Black Mamba (Dendroaspis polylepis), dangerously venomous.⁠
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📸 @mtoxins_venom_lab
Black Mamba (Dendroaspis polylepis), dangerously venomous.⁠
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📸 @pacinthesink
Despite its reputation for aggression, the Black Mamba (Dendroaspis polylepis) is a shy snake that avoids humans if given the choice. If one looks at bites, around 10 - 20 Black Mamba bites are recorded annually in South Africa. More than one hundred Black Mambas are removed from suburban gardens in the greater Durban region but bites are virtually unheard of.⁠
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📸 @africansnakebiteinstitute
Black Mamba (Dendroaspis polylepis), dangerously venomous.⁠
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📸 @nickevanskzn
Black Mamba (Dendroaspis polylepis), dangerously venomous.⁠
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📸 @iammakingart
Black Mamba (Dendroaspis polylepis), dangerously venomous.⁠
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📸 @regamey_wildlife_photographer
Black Mamba (Dendroaspis polylepis), dangerously venomous.⁠
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📸 @okidoki_reptile_house
Black Mamba (Dendroaspis polylepis), dangerously venomous.⁠
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📸 @nickevanskzn
Black Mamba (Dendroaspis polylepis), dangerously venomous.⁠
⁠
📸 @nickevanskzn
Black Mamba (Dendroaspis polylepis), dangerously venomous.⁠
⁠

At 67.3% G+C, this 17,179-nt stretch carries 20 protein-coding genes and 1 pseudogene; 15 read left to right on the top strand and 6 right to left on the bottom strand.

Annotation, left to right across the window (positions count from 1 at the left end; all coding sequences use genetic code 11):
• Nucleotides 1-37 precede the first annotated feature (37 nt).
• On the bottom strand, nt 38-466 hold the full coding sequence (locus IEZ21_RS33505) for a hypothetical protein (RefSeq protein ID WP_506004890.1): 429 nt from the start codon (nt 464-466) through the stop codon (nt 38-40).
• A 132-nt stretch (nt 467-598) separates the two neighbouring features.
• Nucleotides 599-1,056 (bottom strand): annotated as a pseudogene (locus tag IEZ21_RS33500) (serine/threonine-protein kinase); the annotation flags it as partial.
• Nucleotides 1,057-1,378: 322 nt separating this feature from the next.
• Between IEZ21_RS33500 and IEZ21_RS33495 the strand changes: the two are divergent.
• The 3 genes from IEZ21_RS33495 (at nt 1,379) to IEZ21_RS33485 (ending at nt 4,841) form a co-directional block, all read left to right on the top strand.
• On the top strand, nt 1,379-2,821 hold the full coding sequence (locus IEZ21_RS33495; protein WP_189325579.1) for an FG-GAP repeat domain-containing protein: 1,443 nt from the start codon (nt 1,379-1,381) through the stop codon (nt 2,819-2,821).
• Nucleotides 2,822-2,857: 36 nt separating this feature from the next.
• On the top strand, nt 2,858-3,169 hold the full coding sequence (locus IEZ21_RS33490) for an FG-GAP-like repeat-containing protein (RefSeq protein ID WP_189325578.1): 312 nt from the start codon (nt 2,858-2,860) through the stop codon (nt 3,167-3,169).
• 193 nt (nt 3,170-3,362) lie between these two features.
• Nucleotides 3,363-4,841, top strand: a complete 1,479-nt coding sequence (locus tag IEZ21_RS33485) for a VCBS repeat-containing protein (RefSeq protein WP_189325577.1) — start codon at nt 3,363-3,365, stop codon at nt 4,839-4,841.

📸 @mtoxins_venom_lab
Black Mamba (Dendroaspis polylepis), dangerously venomous.⁠
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📸 @africansnakebiteinstitute
Milking a Black Mamba (Dendroaspis polylepis), dangerously venomous.⁠
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📸 @mtoxins_venom_lab
Luke Kemp (@fieldherper) tailing a Black Mamba (Dendroaspis polylepis), dangerously venomous.⁠
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📸 @africansnakebiteinstitute
Black Mamba (Dendroaspis polylepis) shedding.  📸 @venom_breeder_94
Black Mamba (Dendroaspis polylepis), dangerously venomous.  📸 @soscotty.photography
Black Mamba (Dendroaspis polylepis), dangerously venomous.  📸 @tim_photo_wild
Black Mamba (Dendroaspis polylepis), dangerously venomous.  📸 @ettienneduradoswanepoel
Black Mamba (Dendroaspis polylepis), dangerously venomous.⁠
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📸 @sake_v_wyk_photography
Black Mamba (Dendroaspis polylepis), dangerously venomous.⁠
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📸 @iamrebel101
Young Black Mamba (Dendroaspis polylepis), dangerously venomous.  📸 @africansnakebiteinstitute  These snakes are usually a light to dark grey colour but might also be olive brown. The black refers to the colour of the inside of the mouth.
Black Mamba (Dendroaspis polylepis), dangerously venomous.⁠
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📸 @africansnakebiteinstitute
Black Mamba (Dendroaspis polylepis), dangerously venomous.⁠
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📸 @soscotty.photography
Black Mamba (Dendroaspis polylepis), dangerously venomous.  📸 @iamrebel101
Black Mamba (Dendroaspis polylepis), dangerously venomous.  📸 @tim_photo_wild
Black Mamba (Dendroaspis polylepis) displaying a defensive hood. Dangerously venomous.  📸 @venom_breeder_94
Black Mamba (Dendroaspis polylepis), dangerously venomous.⁠
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📸 @nickevanskzn
Black Mamba (Dendroaspis polylepis), dangerously venomous.  📸 @ettienneduradoswanepoel
Black Mamba (Dendroaspis polylepis), dangerously venomous.  📸 @africansnakebiteinstitute
Black Mamba (Dendroaspis polylepis), dangerously venomous.  📸 @trz83